Objective: Patients with intermittent claudication have a significantly increased risk of mortality from cardiovascular and cerebrovascular causes. Helicobacter pylori infection and abnormal platelet function have been shown to be associated with atherosclerosis as well as with acute ischemic events. The aim of this study was to assess for the first time the relation between H pylori serology status, platelet activation, and endothelial injury in patients with intermittent claudication.
Design of study: A prospective observational study of 125 patients with intermittent claudication suitable for angioplasty was conducted at the Vascular Unit of the Aberdeen Royal Infirmary.
Main outcome measures. Main outcome measures were (1) H pylori serology using ELISA kit for immunoglobulin G antibody to H pylori and (2) whole blood flow cytometric analysis of resting platelet P-selectin expression and fibrinogen binding as measures of platelet activation. Results are presented as platelet percentage. von Wildebrand factor levels were measured using ELISA as a marker of endothelial injury. Carstair deprivation scores were calculated for all patients.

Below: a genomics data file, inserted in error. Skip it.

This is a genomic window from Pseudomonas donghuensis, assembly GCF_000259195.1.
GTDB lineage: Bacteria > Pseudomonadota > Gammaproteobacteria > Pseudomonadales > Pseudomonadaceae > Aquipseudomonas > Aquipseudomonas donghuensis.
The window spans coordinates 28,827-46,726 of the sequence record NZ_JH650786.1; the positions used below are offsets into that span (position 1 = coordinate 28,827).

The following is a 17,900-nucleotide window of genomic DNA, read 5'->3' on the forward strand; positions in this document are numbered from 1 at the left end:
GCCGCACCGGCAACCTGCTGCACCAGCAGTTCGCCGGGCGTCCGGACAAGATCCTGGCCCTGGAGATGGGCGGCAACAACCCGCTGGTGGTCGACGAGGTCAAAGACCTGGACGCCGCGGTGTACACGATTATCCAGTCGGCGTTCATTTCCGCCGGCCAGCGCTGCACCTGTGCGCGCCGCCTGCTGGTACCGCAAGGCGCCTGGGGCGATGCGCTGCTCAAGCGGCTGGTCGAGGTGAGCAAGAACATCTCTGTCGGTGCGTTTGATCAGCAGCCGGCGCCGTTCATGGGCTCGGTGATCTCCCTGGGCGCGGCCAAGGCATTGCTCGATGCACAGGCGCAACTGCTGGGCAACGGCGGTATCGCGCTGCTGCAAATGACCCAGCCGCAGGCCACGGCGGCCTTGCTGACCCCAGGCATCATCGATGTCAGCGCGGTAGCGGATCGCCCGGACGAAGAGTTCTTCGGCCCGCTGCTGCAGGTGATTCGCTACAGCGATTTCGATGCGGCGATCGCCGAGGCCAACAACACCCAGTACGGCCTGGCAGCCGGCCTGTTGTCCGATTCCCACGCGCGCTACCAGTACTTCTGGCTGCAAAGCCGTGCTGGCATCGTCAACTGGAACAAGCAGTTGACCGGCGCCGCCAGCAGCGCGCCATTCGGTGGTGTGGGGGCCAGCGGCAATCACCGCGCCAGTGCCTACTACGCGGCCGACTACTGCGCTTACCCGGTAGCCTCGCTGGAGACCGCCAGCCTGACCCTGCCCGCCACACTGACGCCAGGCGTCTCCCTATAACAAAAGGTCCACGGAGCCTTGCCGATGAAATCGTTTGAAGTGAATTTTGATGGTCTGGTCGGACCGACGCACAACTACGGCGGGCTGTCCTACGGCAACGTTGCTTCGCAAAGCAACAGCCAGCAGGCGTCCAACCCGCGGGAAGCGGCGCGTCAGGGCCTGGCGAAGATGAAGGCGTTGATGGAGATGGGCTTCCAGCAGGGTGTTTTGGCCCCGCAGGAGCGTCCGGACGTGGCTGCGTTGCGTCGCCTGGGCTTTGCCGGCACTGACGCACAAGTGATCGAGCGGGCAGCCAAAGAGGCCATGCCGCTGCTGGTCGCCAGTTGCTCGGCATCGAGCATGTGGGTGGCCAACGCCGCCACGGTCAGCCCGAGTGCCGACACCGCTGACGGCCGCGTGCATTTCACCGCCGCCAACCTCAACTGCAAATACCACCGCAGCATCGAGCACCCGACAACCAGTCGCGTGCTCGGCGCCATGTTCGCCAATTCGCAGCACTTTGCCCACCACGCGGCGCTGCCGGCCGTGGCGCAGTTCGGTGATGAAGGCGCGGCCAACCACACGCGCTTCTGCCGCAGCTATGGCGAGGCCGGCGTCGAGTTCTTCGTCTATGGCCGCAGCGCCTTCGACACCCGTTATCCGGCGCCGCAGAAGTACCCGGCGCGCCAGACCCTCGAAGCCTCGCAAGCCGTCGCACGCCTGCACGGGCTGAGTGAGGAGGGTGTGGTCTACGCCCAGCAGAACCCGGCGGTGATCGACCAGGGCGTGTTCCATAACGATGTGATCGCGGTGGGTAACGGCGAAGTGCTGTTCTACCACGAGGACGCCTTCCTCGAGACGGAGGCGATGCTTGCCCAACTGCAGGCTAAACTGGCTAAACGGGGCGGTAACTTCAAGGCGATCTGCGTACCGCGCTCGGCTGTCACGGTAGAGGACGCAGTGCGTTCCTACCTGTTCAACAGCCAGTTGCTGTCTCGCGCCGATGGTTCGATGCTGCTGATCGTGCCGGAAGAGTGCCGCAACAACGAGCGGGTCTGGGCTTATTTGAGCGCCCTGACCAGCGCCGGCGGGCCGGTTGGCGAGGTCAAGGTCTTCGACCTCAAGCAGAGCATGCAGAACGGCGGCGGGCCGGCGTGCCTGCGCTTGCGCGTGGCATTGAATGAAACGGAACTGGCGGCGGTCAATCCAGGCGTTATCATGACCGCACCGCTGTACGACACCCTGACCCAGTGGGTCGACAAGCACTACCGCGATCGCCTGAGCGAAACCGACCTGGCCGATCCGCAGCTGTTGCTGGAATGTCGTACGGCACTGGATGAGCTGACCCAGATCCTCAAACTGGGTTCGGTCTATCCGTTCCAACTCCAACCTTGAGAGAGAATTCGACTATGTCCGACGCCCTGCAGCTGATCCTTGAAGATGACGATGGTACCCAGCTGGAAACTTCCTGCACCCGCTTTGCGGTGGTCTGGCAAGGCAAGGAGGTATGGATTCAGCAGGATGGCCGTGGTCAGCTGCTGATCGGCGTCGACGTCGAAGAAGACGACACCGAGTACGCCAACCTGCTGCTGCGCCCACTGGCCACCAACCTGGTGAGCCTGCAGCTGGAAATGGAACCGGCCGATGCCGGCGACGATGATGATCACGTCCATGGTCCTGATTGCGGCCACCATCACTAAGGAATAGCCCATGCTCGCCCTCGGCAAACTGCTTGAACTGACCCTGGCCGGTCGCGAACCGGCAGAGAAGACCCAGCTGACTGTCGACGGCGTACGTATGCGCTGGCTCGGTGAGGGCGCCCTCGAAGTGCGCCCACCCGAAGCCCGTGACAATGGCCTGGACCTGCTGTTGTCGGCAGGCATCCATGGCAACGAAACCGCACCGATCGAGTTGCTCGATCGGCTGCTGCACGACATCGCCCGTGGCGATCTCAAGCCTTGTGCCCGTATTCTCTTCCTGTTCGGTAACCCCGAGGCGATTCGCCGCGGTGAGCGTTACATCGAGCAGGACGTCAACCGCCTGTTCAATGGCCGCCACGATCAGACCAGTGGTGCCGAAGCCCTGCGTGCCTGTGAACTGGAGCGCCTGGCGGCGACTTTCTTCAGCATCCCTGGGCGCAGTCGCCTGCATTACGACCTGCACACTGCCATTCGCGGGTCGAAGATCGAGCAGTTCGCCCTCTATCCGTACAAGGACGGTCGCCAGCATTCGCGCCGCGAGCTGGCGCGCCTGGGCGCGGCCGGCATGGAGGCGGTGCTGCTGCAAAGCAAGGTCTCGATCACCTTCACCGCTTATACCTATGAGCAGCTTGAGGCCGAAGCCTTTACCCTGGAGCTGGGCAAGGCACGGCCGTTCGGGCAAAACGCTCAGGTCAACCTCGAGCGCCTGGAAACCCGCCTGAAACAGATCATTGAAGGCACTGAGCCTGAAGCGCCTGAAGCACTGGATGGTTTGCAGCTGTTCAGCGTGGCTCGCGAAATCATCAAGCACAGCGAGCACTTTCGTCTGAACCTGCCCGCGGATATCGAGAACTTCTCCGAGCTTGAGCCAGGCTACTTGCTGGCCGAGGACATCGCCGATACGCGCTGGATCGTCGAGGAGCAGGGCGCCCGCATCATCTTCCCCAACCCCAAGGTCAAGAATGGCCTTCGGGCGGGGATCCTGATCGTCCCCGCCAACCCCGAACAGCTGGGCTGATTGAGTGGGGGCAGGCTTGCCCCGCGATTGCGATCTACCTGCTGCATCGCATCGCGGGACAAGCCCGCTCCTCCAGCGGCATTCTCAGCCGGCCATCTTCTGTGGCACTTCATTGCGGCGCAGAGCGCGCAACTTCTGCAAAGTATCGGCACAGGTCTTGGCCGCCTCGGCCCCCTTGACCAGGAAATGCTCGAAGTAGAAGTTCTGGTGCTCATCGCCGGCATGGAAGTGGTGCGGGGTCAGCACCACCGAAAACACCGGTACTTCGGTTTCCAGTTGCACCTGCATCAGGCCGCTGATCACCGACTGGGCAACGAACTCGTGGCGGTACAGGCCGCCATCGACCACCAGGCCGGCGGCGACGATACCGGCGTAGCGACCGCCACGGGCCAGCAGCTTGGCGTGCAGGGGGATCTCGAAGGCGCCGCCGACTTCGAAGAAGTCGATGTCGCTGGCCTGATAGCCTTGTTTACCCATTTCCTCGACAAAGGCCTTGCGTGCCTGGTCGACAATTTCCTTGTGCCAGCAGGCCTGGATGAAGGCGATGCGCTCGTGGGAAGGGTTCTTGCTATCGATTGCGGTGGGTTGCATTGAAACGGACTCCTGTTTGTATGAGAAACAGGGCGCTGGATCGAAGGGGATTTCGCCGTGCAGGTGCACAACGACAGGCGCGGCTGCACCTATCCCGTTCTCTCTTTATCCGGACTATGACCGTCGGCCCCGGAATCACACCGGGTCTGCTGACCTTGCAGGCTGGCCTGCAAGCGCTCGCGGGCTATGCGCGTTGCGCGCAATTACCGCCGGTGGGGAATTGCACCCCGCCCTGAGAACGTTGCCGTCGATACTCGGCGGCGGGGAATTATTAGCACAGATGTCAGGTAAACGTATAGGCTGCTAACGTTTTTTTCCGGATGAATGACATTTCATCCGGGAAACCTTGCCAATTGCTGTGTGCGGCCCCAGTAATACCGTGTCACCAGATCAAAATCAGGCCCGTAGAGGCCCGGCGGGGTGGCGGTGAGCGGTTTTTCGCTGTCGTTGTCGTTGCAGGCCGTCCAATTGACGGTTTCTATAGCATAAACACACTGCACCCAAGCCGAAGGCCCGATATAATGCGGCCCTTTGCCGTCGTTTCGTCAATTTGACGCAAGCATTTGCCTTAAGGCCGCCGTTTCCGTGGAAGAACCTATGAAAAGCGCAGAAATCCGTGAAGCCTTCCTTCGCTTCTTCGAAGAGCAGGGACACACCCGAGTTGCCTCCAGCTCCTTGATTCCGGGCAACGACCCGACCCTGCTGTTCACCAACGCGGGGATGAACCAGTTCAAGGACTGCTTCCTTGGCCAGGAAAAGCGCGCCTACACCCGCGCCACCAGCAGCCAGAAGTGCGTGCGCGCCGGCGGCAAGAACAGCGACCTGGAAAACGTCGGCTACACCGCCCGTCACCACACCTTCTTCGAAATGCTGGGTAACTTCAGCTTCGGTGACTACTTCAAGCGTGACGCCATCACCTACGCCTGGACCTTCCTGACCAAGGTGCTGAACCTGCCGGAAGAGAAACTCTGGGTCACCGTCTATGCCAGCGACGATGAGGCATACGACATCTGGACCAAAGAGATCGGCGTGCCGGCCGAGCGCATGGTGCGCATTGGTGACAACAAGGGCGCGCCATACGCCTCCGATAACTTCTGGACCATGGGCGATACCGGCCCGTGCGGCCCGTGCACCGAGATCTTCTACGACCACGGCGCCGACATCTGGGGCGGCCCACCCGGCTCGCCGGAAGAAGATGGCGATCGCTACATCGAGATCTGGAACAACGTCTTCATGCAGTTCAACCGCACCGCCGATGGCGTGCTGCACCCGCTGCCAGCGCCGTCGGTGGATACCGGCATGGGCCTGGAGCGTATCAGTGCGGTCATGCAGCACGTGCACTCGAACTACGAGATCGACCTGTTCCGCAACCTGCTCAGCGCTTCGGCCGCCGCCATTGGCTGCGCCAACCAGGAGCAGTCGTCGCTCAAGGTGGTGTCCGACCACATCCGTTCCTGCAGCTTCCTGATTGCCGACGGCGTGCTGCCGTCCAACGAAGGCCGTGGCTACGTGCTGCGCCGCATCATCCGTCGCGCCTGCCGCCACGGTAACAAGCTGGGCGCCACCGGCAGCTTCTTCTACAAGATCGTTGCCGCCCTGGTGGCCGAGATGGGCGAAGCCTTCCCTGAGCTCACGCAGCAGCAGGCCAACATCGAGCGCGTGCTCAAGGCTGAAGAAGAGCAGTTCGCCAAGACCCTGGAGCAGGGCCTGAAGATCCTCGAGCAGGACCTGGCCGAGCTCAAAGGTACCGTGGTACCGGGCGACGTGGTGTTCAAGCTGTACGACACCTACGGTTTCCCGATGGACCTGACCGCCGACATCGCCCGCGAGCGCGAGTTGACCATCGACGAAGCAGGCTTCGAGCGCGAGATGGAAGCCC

Results. H pylori serology was positive in 62 patients (49.6%), negative in 56 (44.8%) and equivocal in 7 (5.6%). Median P-selectin expression was significantly increased in H pylori-positive patients compared with seronegative patients (0.815 vs 0.65; P =.039). Median platelet fibrinogen binding was higher in seropositive patients, but this failed to reach statistical significance (2.135 vs; 1.85%; P =.11). There was no difference in von Wildebrand factor levels between the two groups (P =.51). There was no difference in socioeconomic status between the two groups.
Conclusion: Patients with intermittent claudication who are H pylori positive show enhanced platelet activation that does not appear to be mediated by means of endothelial cell injury.
- PERIPHERAL ARTERIAL-DISEASE
- GRANULE MEMBRANE-PROTEIN
- ATHEROSCLEROTIC PLAQUES